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Nursing homes ‘asked’ by state to accept COVID patients

Noble has first resident COVID case
“After what we’ve been through, we are being very, very cautious on who we want to introduce, or cohort, into the building.” Kevin O’Connell, CEO, Geer Village

After two years of keeping COVID-19 infections out of its Salisbury nursing facility, Bill Pond, administrator of the Noble Horizons Senior Community, on Friday, Jan. 7, reported the first positive coronavirus case among its residents since the pandemic started.

“It’s more challenging right now than it has been during any other time of the pandemic,” said Pond, who noted that the infected nursing home patient is asymptomatic and showing no signs of illness. “Honestly, it’s not too much of a surprise considering the community spread.”

He said Noble is following all established policies and procedures for reporting and isolating the COVID-positive resident, and he has been in close communication with the state Department of Public Health (DPH), as this is the facility’s first identified case among the nursing home’s resident population.

Nursing homes ‘asked’ to take in COVID patients

Pond’s announcement followed on the heels of a set of directives by the state last week, one from DPH Commissioner Manisha Juthani asking that nursing homes start accepting COVID-positive admissions from hospitals; and a second from Gov. Ned Lamont mandating that all long-term care facility staff receive booster shots by Feb. 11.

The Jan. 6 guidance from DPH and the Jan. 7 order from Lamont came as the state’s case positivity rate soared to a record high of nearly 25%.

“We understand what the problem is, we know that hospitals are filling up with COVID-positive patients and they really need relief,” said Kevin O’Connell, CEO of the Geer Village Senior Community in North Canaan.

“But after what we’ve been through, we are being very, very cautious on who we want to introduce, or cohort, into the building.”

Goal one: safety for residents, staff

Last fall, an outbreak at Geer’s nursing and rehabilitation center sickened 67 residents and 22 staff members. Eight residents died. It took several months to stop the contagion.

O’Connell said his primary obligation is to keep his current residents and staff safe.

“I know the intent is good. They are trying to relieve a bottleneck in the system. But it’s moving the problem from one facility to another.”

He said any referrals of additional, non-resident COVID-19 patients will be considered on a case-by-case basis.

“We will not be denying patients solely because they have not recovered from COVID in the hospital, or those that are not vaccinated, but we have to have the ability to provide care for these individuals.”

Goal 2: properly care for new patients

The overwhelming chall­enge with accepting COVID-positive patients is having enough staff to man an isolation unit separate from the general patient population, at a time when resources are at a critical point, according to nursing home administrators.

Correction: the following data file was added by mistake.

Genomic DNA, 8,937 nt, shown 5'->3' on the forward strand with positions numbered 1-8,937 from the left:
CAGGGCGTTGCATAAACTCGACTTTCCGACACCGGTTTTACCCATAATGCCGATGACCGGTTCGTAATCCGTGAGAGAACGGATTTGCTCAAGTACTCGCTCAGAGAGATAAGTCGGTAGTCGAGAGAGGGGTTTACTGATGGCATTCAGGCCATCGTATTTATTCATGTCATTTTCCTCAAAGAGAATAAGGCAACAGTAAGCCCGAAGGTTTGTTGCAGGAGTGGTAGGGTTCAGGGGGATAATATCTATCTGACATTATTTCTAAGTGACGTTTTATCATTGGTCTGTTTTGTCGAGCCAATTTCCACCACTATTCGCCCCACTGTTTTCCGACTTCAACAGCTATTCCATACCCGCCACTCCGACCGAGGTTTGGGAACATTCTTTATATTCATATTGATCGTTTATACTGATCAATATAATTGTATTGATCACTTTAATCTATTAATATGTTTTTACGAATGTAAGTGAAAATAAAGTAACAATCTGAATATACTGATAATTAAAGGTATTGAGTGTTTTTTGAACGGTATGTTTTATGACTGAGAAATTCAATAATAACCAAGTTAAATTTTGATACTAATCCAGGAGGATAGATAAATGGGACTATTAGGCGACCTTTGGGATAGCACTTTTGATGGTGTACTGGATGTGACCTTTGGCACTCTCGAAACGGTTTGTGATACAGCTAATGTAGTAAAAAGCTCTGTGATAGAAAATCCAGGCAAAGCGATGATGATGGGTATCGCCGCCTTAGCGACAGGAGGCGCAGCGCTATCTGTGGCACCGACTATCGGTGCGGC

“To have the capacity to do that we may need to deny patients based on our inability to provide care,” said O’Connell. “You have to have the personnel to cover that isolation unit. Just for two or three people you would need staff 24 hours a day, every single day, and that can be really, really challenging in today’s world.”

At Noble Horizons, Pond described his facility’s current staffing situation as “significantly compromised.” As a result, the 91-bed nursing home had paused new admissions “of any kind” over the past six months, he said.

“We have trained our department heads to be temporary CNAs so they can help. We are just not in a position to add any types of admission” to the existing nursing home census, said the Noble administrator.

Pond stressed that while he wants to be able to support the local hospitals, considering the current situation, “It’s not something we can do in good faith and provide proper care, either. It really is a moral dilemma.”

Early in the pandemic, the state had opened several recovery centers specifically to care for COVID-positive patients, including one at the Sharon Health Care Center, part of the Athena Health Care Systems. An Athena spokesman could not be reached for comment this week about whether Sharon will accept new COVID-positive patients.

Sanctions for refusing admissions ‘very vague’

The two-page guidance letter from DPH outlined expectations for “safe and timely transfer of patients to post-acute care after hospital discharge” and updated prior guidance from Nov. 20 on the topic.

It also mandated that any skilled nursing facility unable to care for individuals admitted with COVID-19 infection should report reasons for their inability to do so to the state.

The state has asked hospitals to report any skilled nursing facility that fails to accept new admissions due to COVID-19 infection status.

As for penalties that a nursing home might face from the DPH for refusing an admission, the guidance is unclear on that point, said O’Connell. “Could they sanction you for some reason? They do have the power to apply money penalties, but in this case, I don’t know; it seems very vague.”

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